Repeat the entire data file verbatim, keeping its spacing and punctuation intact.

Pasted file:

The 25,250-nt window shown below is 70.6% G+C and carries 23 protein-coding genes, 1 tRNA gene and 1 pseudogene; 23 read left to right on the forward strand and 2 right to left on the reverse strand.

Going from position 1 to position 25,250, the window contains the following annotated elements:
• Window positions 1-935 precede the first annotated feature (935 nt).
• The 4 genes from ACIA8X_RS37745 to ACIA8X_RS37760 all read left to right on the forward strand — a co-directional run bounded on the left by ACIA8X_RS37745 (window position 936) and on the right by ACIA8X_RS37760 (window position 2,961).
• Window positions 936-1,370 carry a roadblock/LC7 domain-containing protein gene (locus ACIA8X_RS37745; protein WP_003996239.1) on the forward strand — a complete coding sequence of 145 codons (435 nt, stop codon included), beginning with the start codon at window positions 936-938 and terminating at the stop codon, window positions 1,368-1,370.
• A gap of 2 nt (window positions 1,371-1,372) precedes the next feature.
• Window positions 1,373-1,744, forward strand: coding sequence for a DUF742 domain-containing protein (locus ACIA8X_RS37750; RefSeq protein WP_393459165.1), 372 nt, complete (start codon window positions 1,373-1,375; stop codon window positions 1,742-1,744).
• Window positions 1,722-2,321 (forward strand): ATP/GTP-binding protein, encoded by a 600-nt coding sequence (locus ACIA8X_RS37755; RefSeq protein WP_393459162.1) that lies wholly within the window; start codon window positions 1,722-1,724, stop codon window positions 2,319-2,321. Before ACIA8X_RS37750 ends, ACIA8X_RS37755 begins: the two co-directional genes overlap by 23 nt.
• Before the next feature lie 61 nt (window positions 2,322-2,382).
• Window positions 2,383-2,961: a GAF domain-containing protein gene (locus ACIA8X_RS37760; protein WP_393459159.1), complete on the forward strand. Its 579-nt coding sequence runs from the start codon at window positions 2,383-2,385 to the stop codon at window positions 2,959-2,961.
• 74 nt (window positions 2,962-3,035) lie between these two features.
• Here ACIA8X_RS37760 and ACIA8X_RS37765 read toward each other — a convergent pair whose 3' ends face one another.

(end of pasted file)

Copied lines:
The 25,250-nt window shown below is 70.6% G+C and carries 23 protein-coding genes, 1 tRNA gene and 1 pseudogene; 23 read left to right on the forward strand and 2 right to left on the reverse strand.

Going from position 1 to position 25,250, the window contains the following annotated elements:
• Window positions 1-935 precede the first annotated feature (935 nt).
• The 4 genes from ACIA8X_RS37745 to ACIA8X_RS37760 all read left to right on the forward strand — a co-directional run bounded on the left by ACIA8X_RS37745 (window position 936) and on the right by ACIA8X_RS37760 (window position 2,961).
• Window positions 936-1,370 carry a roadblock/LC7 domain-containing protein gene (locus ACIA8X_RS37745; protein WP_003996239.1) on the forward strand — a complete coding sequence of 145 codons (435 nt, stop codon included), beginning with the start codon at window positions 936-938 and terminating at the stop codon, window positions 1,368-1,370.
• A gap of 2 nt (window positions 1,371-1,372) precedes the next feature.
• Window positions 1,373-1,744, forward strand: coding sequence for a DUF742 domain-containing protein (locus ACIA8X_RS37750; RefSeq protein WP_393459165.1), 372 nt, complete (start codon window positions 1,373-1,375; stop codon window positions 1,742-1,744).
• Window positions 1,722-2,321 (forward strand): ATP/GTP-binding protein, encoded by a 600-nt coding sequence (locus ACIA8X_RS37755; RefSeq protein WP_393459162.1) that lies wholly within the window; start codon window positions 1,722-1,724, stop codon window positions 2,319-2,321. Before ACIA8X_RS37750 ends, ACIA8X_RS37755 begins: the two co-directional genes overlap by 23 nt.
• Before the next feature lie 61 nt (window positions 2,322-2,382).
• Window positions 2,383-2,961: a GAF domain-containing protein gene (locus ACIA8X_RS37760; protein WP_393459159.1), complete on the forward strand. Its 579-nt coding sequence runs from the start codon at window positions 2,383-2,385 to the stop codon at window positions 2,959-2,961.
• 74 nt (window positions 2,962-3,035) lie between these two features.
• Here ACIA8X_RS37760 and ACIA8X_RS37765 read toward each other — a convergent pair whose 3' ends face one another.